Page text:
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Schools mark ‘Laïcité’ day

The values of church-state separation and secularism are celebrated today at a time when many feel they are under attack

TODAY schools are marking the importance of the secular state with the third Journée de la laïcité - an issue which is especially to the fore this year due to the terrorist attacks.

The day was introduced in 2013, along with other initiatives such as a charter on secular values which was to be put up in schools. However this year the principle of secularism is seen as especially important with religious extremism back in the headlines due to attacks in January and last month.

Schools were invited to organise activities to help young people reflect on laïcité, which - as we explained in this 2013 article - is considered a bedrock of the modern French state and is meant to help everyone ‘live together’ harmoniously.

The concept refers to church-state separation and the idea that people should be free to practise religion, but that no religion is favoured and religion should not impinge too much on public life.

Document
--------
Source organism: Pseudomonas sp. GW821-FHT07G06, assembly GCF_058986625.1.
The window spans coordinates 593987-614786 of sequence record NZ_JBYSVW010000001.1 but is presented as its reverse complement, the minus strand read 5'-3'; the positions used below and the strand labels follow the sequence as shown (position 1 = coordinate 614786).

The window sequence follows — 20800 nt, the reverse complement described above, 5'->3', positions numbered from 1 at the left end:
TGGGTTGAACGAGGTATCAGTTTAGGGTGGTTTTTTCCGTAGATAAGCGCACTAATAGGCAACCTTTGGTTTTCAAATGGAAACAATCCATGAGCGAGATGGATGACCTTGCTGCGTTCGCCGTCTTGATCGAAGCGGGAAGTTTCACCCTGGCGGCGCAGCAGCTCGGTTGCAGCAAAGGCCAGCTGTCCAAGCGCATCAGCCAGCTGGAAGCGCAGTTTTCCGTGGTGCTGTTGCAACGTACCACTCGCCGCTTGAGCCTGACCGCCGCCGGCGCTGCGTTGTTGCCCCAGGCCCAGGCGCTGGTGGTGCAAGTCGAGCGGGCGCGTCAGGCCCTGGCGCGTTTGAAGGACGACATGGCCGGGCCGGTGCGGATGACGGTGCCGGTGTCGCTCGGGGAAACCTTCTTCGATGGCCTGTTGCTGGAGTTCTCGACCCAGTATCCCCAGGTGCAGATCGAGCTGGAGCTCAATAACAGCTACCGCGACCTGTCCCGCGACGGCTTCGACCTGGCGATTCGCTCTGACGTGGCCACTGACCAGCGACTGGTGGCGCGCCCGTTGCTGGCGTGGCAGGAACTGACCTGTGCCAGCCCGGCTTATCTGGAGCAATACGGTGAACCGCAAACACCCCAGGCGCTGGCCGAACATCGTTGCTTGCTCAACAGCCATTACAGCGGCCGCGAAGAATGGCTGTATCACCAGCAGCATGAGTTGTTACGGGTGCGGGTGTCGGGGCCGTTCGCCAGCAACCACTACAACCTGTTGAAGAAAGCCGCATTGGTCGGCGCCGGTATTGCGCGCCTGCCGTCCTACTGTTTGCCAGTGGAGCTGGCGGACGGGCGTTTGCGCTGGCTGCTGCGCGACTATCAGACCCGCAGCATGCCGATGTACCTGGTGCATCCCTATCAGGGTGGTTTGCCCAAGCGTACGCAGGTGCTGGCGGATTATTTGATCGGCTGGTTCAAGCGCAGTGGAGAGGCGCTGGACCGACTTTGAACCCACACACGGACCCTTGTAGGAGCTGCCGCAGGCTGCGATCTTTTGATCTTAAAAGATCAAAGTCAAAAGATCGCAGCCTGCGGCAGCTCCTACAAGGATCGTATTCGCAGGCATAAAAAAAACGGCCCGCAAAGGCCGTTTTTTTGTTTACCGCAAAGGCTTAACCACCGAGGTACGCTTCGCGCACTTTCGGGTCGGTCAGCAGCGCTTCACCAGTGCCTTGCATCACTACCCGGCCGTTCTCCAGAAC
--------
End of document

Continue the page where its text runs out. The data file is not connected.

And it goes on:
Where the line should be drawn is often a matter of controversy, with debates over the wearing of the Muslim headscarf (banned in schools, along with other conspicuous symbols of religion like wearing crosses), or the full niqab (which may not be worn in public) or such matters as substitute (halal or vegetarian) options in school canteens or women-only swimming sessions sometimes requested by Muslim communities.

Equally, controversy over Christmas cribs being placed in state buildings such as mairies comes up regularly.

The date of November 9 was chosen for the Journée de la laïcité because it marks the passing of a key law in 1905 on the separation of church and state.

One of the leaders of parents’ federation FCPE in Paris, Hervé-Jean Le Niger, told Le Figaro they have been explaining the importance of the concept to parents. He said: “Parents, like society as a whole, want clarification about what secularism means in France. They have a lot of discussions about the subject. A lot of them really feel that this laïcité, this feeling of everyone living together, was attacked on November 13.”

A plan to hold a gathering of parents in Place de la République in Paris to mark the day was cancelled after the Paris attacks, however FCPE has invited parents instead to post photos of themselves posing with a relevant slogan on Twitter, using the hashtag #LaFCPEMLaLaïcité The organisation plans to put them together to form one big picture.

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